EPA Effort to Regulate Urban Construction Dust Draws Fire
A U.S. Environmental Protection Agency proposal to establish a 24-hour “coarse particulate standard” focusing on dust emitted from construction activities in urban areas has run into opposition from the nation’s home builders.
If approved, the rule would add complicated, contradictory mandates at the job site for builders working in areas with a population of 100,000 or more.
The issue of “crustal fugitive dust emissions” — or common dirt — is based on the theory that sand and dust stirred up from construction sites is inherently more dangerous than dust from other sources, such as farming or even windstorms. NAHB sent comments to the agency opposing the proposal in April.
“There is no indication that coarse particle emissions from construction sites are any different than those emitted from agricultural or mining sites,” wrote Susan Asmus, NAHB’s staff vice president for the environment in the Labor Safety and Health advocacy group. Nor, the letter states, does any study cited by the agency show that urban dust is more of a risk than rural dust. “Finally, as proposed, the rule will present a series of implementation problems that will make it virtually unenforceable,” Asmus said.
NAHB has compiled a list of metropolitan areas (click here) with “non-attainment” status under the current rule. These are places that do not meet current particulate standards and that are more likely to be affected by more stringent rules. Areas on the list were responsible for almost 240,000 housing starts in 2004. Additional housing starts are likely to be affected by the proposed rule, but it’s too soon to tell how many metropolitan areas might move into non-attainment status.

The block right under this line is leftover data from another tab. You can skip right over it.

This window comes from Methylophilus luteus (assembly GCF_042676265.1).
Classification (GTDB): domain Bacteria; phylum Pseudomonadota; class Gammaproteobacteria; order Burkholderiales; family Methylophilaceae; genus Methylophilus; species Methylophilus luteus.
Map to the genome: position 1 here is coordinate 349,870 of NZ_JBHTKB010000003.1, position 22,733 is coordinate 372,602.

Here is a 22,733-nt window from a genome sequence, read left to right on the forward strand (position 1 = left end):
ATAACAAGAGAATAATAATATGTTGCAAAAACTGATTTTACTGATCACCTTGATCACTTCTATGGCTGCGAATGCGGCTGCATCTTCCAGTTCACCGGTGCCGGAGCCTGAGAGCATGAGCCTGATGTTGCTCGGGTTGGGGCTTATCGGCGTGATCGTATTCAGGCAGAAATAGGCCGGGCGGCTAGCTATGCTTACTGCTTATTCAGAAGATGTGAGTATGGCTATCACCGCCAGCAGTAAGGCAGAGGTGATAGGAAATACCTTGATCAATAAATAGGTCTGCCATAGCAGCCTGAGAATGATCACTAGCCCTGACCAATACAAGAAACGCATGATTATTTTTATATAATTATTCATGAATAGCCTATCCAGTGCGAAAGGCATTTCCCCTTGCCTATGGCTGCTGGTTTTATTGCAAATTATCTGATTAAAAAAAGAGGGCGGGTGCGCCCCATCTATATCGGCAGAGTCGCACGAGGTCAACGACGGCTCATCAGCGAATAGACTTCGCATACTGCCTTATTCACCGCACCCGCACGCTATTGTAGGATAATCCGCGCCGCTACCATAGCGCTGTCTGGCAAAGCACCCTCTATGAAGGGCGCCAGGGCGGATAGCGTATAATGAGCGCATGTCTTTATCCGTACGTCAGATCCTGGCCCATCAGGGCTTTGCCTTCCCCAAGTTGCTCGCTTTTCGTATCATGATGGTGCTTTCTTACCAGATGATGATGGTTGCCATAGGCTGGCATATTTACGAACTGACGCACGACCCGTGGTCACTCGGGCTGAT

EPA has cited studies showing a correlation between dusty urban air and hospital admission rates, even though its own staff members have agreed that the studies don’t conclude that the dust particles likely to affect one’s health only come from construction sites.
EPA also has cited a study showing that short-term exposure to coarse particulates has no effect on health and has used that finding to exempt some dust particles from the standard. “NAHB contends these same findings could also be used to justify exempting all sources of fugitive dust,” said Asmus. “EPA is urged to consider treating fugitive dust emissions as it treats the very similar dust from agricultural and mining operations.”
EPA already has regulatory agreements with the states that unusual amounts of dust and dirt in the air from droughts, windstorms and other weather-related events will not affect air quality measurements related to environmental action plans. If that dust is the same kind of dust raised during home construction, it should have a similar effect on air quality, NAHB argued.
“The uncertainties regarding the actual health impacts” and other weak arguments “place the agency on tenuous ground,” Asmus wrote.
Tougher dust control measures are certain to affect housing affordability. Home builders in metropolitan Phoenix already spend between $2,500 and $5,000 per unit on dust control measures, depending on mitigation efforts and the cost of the water used to dampen the site, said Spencer Kamps, vice president of legislative affairs for the Home Builders Association of Central Arizona. If the proposed rule is approved, “the cost of controlling dust on our sites will certainly go up — there is no doubt about that,” he said.
Kamps said his members support NAHB efforts to keep the proposed regulation at bay. “Of course there is dust at a construction site, but home builders are a very small portion of the problem — yet, we are the only group that’s regulated. There’s no way we’re going to reach attainment [of Clean Air Act standards] under the proposed rule because it’s even more restrictive than the existing rule, and agricultural and mining work are still exempt.”
For more information, e-mail Calli Schmidt at NAHB, or call her at 800-368-5242 x8132.